When a grown woman experiences significant back and neck pain from macromastia – or very large breasts – it is common practice for plastic surgeons to relieve her pain by performing breast reduction surgery. Breast reduction surgery in adolescents is not quite as common. A recent University of Rochester Medical Center (URMC) paper shows teens receive the same health and psycho-social benefits as adults, potentially to an even greater degree.
Adolescents with very large breasts can experience severe neck, back and shoulder pain. They can develop skin infections, have trouble participating in sports and develop deep grooves in their shoulders from the weight on their bra straps. In some cases, the problems can be so severe that it can be difficult to breathe and may cause spinal curvature. Additionally, they can have social problems due to the condition.
“These are not insignificant problems for these young women to endure,” said John Girotto, M.D., associate professor of Plastic and Reconstructive Surgery, Neurosurgery and Pediatrics. “This publication shows that they benefit greatly from the surgery. Why should we make them wait 20 years to relieve their physical and emotional pain?”
The paper, published in the International Journal of Surgery, examined 76 patients younger than 18-years-old who had breast reduction surgery at URMC. The average age of the patients was just older than 16, the average cup size was DDD, and all operations were covered by insurance. Sixty-five percent of the patients were obese but none were given the procedure before weight loss was first attempted through nutrition guidance and exercise.
“One of the interesting findings in this study was that cup size was not directly related to BMI,” said Peter Koltz, M.D., a plastic surgery resident at URMC and first author of the paper. “This indicates that breasts are not necessarily in proportion to the patient’s body size and shape.” He also noted that it can be very difficult for this population to exercise before the surgery because they can be, essentially, disabled.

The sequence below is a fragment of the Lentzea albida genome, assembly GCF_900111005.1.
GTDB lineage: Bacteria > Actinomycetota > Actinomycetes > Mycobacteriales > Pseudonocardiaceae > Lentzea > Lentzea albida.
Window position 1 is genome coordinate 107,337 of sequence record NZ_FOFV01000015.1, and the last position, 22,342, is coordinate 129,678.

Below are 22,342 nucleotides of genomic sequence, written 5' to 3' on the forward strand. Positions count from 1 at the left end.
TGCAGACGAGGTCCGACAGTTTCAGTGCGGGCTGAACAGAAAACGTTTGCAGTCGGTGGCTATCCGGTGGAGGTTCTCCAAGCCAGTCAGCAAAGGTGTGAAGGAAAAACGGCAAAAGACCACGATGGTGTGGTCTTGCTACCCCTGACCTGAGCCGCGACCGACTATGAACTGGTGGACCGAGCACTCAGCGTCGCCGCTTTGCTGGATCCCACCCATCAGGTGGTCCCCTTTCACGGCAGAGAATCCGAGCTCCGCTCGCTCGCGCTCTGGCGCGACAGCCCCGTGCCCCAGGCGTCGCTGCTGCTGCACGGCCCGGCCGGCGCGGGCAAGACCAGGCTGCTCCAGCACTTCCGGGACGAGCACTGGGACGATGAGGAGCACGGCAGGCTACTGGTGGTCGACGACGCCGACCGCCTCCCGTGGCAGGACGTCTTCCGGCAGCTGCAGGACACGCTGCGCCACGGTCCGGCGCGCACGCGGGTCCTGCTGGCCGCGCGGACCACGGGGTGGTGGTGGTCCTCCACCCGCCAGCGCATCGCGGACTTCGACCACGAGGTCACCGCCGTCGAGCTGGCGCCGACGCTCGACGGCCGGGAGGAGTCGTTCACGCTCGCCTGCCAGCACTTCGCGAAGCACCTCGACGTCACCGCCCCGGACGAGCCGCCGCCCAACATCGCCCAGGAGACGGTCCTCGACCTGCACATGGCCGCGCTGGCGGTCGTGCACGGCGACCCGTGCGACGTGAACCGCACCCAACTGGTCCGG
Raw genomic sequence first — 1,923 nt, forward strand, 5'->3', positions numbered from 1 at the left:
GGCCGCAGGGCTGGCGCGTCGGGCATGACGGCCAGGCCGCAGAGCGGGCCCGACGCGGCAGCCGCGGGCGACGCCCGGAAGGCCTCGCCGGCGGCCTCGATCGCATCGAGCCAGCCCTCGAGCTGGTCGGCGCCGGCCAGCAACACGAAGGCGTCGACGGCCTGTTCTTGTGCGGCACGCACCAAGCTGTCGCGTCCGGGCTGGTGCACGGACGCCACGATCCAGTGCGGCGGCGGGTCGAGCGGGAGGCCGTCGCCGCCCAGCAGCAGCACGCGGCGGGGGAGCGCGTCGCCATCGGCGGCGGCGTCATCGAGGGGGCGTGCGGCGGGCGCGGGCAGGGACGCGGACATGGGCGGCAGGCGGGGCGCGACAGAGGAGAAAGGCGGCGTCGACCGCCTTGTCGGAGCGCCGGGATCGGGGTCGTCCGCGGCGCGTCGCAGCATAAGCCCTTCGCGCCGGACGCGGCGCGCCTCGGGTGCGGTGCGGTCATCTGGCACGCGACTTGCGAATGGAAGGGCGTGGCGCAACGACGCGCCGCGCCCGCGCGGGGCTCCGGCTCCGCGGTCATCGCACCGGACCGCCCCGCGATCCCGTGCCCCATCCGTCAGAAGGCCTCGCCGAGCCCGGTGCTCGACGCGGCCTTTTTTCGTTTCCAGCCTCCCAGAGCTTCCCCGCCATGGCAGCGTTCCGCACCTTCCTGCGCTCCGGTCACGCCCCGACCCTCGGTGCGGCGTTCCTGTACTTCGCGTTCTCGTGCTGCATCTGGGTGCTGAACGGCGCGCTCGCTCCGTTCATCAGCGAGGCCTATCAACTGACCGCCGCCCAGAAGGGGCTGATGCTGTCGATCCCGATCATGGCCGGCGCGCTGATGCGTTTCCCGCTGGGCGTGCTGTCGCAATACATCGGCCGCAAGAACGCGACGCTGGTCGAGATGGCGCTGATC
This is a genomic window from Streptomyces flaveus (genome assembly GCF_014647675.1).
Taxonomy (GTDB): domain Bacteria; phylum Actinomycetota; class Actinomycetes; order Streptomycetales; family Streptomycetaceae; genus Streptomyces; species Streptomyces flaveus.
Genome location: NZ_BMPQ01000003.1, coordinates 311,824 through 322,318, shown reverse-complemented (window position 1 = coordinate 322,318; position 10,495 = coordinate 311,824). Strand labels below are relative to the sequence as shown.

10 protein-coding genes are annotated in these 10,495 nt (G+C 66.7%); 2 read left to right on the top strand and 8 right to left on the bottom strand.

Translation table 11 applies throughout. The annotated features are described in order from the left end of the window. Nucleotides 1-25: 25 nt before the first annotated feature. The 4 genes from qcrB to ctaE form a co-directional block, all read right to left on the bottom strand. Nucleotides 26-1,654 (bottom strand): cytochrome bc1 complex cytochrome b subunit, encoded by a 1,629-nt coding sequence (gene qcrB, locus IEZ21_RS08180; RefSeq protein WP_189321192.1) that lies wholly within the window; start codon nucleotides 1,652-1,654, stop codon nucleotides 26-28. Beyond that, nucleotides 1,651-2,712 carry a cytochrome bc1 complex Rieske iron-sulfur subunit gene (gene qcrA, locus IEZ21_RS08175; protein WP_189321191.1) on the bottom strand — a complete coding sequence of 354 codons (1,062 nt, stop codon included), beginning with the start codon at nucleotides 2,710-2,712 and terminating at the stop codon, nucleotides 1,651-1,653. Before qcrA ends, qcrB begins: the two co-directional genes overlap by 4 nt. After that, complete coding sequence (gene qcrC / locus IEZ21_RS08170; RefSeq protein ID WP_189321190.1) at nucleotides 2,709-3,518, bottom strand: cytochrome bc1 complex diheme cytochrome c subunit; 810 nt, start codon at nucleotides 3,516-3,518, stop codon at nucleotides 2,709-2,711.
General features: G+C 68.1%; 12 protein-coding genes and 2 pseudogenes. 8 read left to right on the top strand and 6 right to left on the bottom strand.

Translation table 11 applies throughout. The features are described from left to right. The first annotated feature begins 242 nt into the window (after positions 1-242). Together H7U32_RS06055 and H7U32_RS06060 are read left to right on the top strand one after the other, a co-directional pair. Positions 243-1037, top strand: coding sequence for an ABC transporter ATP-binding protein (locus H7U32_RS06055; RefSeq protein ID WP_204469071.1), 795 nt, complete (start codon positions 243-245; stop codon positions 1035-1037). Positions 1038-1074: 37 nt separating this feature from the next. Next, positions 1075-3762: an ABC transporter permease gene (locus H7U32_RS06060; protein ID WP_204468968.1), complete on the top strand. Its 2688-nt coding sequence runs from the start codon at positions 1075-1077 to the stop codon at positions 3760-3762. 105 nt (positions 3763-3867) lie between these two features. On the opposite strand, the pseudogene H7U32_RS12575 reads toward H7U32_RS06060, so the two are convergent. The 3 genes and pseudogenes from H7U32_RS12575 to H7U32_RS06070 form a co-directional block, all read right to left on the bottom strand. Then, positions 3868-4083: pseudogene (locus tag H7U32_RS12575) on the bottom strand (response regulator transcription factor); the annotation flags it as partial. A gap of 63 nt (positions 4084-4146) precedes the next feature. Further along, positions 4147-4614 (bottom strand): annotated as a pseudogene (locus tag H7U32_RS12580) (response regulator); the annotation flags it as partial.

Girotto believes macromastia is becoming more of an issue in adolescents because of the earlier onset of puberty and the rise in childhood obesity, but no previous studies have examined rates of macromastia in teens. This is the first, and largest, study to examine the reasons for having the surgery and outcomes among adolescents. Girotto said that often the teens are not the first in their family to get the surgery.
“Mothers who have already had the surgery often bring their daughters in. They don’t want their girls to have to wait as long they had to,” Girotto said. “Even when mothers learn it’s very possible their child will have to have another “touch-up” or revisional breast surgery later in life, they want to do it.”
Koltz said one thing plastic surgeons should realize going into this surgery is that the risks for adolescents are the same as they are for adults, despite risks generally being lower for most pediatric surgeries. The young women also may not be finished growing and developing, and they may need a revision as they age. He said surgeons should make sure their patients understand that they may also have trouble breastfeeding, either being unable to produce any milk or unable to produce enough milk. Finally, Koltz mentioned that just like all plastic surgery, careful patient selection is one of the most important components to a successful outcome. As long as patients are well informed and understand all potential risks and benefits of the operation, breast reduction patients are some of the happiest patients following surgery.
For Media Inquiries:
Email Heather Hare